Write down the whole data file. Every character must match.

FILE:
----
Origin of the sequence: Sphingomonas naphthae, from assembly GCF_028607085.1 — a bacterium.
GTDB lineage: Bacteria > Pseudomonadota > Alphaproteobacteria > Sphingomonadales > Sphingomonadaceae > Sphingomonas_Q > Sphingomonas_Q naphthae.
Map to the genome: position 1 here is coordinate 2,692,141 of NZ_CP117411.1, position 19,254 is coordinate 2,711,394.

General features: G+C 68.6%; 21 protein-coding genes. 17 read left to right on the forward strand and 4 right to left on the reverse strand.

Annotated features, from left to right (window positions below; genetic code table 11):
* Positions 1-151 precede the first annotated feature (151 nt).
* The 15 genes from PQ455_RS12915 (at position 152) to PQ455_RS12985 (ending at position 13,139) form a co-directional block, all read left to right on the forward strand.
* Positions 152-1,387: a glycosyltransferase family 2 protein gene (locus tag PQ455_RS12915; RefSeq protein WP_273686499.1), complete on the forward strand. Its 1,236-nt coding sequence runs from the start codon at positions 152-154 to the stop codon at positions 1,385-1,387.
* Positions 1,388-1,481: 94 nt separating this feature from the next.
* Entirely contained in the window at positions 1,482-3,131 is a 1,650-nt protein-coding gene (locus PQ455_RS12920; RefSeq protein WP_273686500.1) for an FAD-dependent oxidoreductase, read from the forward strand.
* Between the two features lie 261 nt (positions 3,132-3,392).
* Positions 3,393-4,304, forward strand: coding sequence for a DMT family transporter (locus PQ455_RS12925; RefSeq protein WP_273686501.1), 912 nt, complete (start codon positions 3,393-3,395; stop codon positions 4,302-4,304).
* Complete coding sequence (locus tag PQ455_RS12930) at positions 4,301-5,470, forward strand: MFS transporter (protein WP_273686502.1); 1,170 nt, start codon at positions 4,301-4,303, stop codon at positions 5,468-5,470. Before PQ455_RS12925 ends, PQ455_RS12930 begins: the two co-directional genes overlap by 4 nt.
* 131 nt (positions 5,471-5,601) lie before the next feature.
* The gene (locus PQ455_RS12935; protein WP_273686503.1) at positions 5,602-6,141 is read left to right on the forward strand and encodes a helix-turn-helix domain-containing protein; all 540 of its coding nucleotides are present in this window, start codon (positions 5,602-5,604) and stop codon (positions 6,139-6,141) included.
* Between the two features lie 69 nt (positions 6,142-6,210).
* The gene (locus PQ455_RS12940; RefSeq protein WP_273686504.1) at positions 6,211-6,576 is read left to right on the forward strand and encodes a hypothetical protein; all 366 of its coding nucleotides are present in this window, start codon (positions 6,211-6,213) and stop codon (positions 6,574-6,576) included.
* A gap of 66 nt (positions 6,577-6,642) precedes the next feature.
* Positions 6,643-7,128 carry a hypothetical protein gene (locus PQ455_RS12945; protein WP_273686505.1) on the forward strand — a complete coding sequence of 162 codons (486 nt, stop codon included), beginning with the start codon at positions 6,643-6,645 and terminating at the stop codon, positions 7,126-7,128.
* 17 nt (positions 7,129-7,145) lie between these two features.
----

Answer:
Origin of the sequence: Sphingomonas naphthae, from assembly GCF_028607085.1 — a bacterium.
GTDB lineage: Bacteria > Pseudomonadota > Alphaproteobacteria > Sphingomonadales > Sphingomonadaceae > Sphingomonas_Q > Sphingomonas_Q naphthae.
Map to the genome: position 1 here is coordinate 2,692,141 of NZ_CP117411.1, position 19,254 is coordinate 2,711,394.

General features: G+C 68.6%; 21 protein-coding genes. 17 read left to right on the forward strand and 4 right to left on the reverse strand.

Annotated features, from left to right (window positions below; genetic code table 11):
* Positions 1-151 precede the first annotated feature (151 nt).
* The 15 genes from PQ455_RS12915 (at position 152) to PQ455_RS12985 (ending at position 13,139) form a co-directional block, all read left to right on the forward strand.
* Positions 152-1,387: a glycosyltransferase family 2 protein gene (locus tag PQ455_RS12915; RefSeq protein WP_273686499.1), complete on the forward strand. Its 1,236-nt coding sequence runs from the start codon at positions 152-154 to the stop codon at positions 1,385-1,387.
* Positions 1,388-1,481: 94 nt separating this feature from the next.
* Entirely contained in the window at positions 1,482-3,131 is a 1,650-nt protein-coding gene (locus PQ455_RS12920; RefSeq protein WP_273686500.1) for an FAD-dependent oxidoreductase, read from the forward strand.
* Between the two features lie 261 nt (positions 3,132-3,392).
* Positions 3,393-4,304, forward strand: coding sequence for a DMT family transporter (locus PQ455_RS12925; RefSeq protein WP_273686501.1), 912 nt, complete (start codon positions 3,393-3,395; stop codon positions 4,302-4,304).
* Complete coding sequence (locus tag PQ455_RS12930) at positions 4,301-5,470, forward strand: MFS transporter (protein WP_273686502.1); 1,170 nt, start codon at positions 4,301-4,303, stop codon at positions 5,468-5,470. Before PQ455_RS12925 ends, PQ455_RS12930 begins: the two co-directional genes overlap by 4 nt.
* 131 nt (positions 5,471-5,601) lie before the next feature.
* The gene (locus PQ455_RS12935; protein WP_273686503.1) at positions 5,602-6,141 is read left to right on the forward strand and encodes a helix-turn-helix domain-containing protein; all 540 of its coding nucleotides are present in this window, start codon (positions 5,602-5,604) and stop codon (positions 6,139-6,141) included.
* Between the two features lie 69 nt (positions 6,142-6,210).
* The gene (locus PQ455_RS12940; RefSeq protein WP_273686504.1) at positions 6,211-6,576 is read left to right on the forward strand and encodes a hypothetical protein; all 366 of its coding nucleotides are present in this window, start codon (positions 6,211-6,213) and stop codon (positions 6,574-6,576) included.
* A gap of 66 nt (positions 6,577-6,642) precedes the next feature.
* Positions 6,643-7,128 carry a hypothetical protein gene (locus PQ455_RS12945; protein WP_273686505.1) on the forward strand — a complete coding sequence of 162 codons (486 nt, stop codon included), beginning with the start codon at positions 6,643-6,645 and terminating at the stop codon, positions 7,126-7,128.
* 17 nt (positions 7,129-7,145) lie between these two features.